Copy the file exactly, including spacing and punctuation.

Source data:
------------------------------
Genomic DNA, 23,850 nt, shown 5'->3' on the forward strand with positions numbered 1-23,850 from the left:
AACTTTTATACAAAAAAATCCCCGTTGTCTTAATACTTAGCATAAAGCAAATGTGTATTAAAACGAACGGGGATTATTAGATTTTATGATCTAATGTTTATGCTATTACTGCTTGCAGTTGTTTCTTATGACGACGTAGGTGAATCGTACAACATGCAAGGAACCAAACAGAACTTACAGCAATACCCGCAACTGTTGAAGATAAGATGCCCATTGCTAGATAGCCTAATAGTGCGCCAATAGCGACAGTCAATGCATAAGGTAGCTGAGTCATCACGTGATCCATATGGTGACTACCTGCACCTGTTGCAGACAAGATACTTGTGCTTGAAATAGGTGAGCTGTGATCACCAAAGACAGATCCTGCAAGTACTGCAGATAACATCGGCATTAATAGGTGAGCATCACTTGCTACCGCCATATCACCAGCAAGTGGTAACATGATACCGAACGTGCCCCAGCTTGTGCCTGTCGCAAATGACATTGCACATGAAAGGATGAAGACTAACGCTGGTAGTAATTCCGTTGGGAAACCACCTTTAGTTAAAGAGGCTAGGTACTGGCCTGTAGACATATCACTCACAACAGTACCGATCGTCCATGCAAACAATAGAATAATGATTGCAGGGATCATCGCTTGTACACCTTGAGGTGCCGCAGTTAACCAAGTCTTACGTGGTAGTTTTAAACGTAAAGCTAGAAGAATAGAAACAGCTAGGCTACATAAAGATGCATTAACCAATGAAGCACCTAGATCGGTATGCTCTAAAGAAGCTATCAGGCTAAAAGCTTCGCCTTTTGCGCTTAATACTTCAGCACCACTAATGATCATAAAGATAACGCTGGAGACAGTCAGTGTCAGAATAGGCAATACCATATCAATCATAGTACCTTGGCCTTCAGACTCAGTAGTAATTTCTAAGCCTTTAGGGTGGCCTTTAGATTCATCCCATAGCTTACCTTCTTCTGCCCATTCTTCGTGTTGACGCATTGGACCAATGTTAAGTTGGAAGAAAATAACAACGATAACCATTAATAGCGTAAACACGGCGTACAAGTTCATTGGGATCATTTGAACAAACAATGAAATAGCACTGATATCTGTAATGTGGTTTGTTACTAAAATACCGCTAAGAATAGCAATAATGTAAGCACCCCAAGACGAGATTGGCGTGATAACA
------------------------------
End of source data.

Genomic DNA, 23,850 nt, shown 5'->3' on the forward strand with positions numbered 1-23,850 from the left:
AACTTTTATACAAAAAAATCCCCGTTGTCTTAATACTTAGCATAAAGCAAATGTGTATTAAAACGAACGGGGATTATTAGATTTTATGATCTAATGTTTATGCTATTACTGCTTGCAGTTGTTTCTTATGACGACGTAGGTGAATCGTACAACATGCAAGGAACCAAACAGAACTTACAGCAATACCCGCAACTGTTGAAGATAAGATGCCCATTGCTAGATAGCCTAATAGTGCGCCAATAGCGACAGTCAATGCATAAGGTAGCTGAGTCATCACGTGATCCATATGGTGACTACCTGCACCTGTTGCAGACAAGATACTTGTGCTTGAAATAGGTGAGCTGTGATCACCAAAGACAGATCCTGCAAGTACTGCAGATAACATCGGCATTAATAGGTGAGCATCACTTGCTACCGCCATATCACCAGCAAGTGGTAACATGATACCGAACGTGCCCCAGCTTGTGCCTGTCGCAAATGACATTGCACATGAAAGGATGAAGACTAACGCTGGTAGTAATTCCGTTGGGAAACCACCTTTAGTTAAAGAGGCTAGGTACTGGCCTGTAGACATATCACTCACAACAGTACCGATCGTCCATGCAAACAATAGAATAATGATTGCAGGGATCATCGCTTGTACACCTTGAGGTGCCGCAGTTAACCAAGTCTTACGTGGTAGTTTTAAACGTAAAGCTAGAAGAATAGAAACAGCTAGGCTACATAAAGATGCATTAACCAATGAAGCACCTAGATCGGTATGCTCTAAAGAAGCTATCAGGCTAAAAGCTTCGCCTTTTGCGCTTAATACTTCAGCACCACTAATGATCATAAAGATAACGCTGGAGACAGTCAGTGTCAGAATAGGCAATACCATATCAATCATAGTACCTTGGCCTTCAGACTCAGTAGTAATTTCTAAGCCTTTAGGGTGGCCTTTAGATTCATCCCATAGCTTACCTTCTTCTGCCCATTCTTCGTGTTGACGCATTGGACCAATGTTAAGTTGGAAGAAAATAACAACGATAACCATTAATAGCGTAAACACGGCGTACAAGTTCATTGGGATCATTTGAACAAACAATGAAATAGCACTGATATCTGTAATGTGGTTTGTTACTAAAATACCGCTAAGAATAGCAATAATGTAAGCACCCCAAGACGAGATTGGCGTGATAACA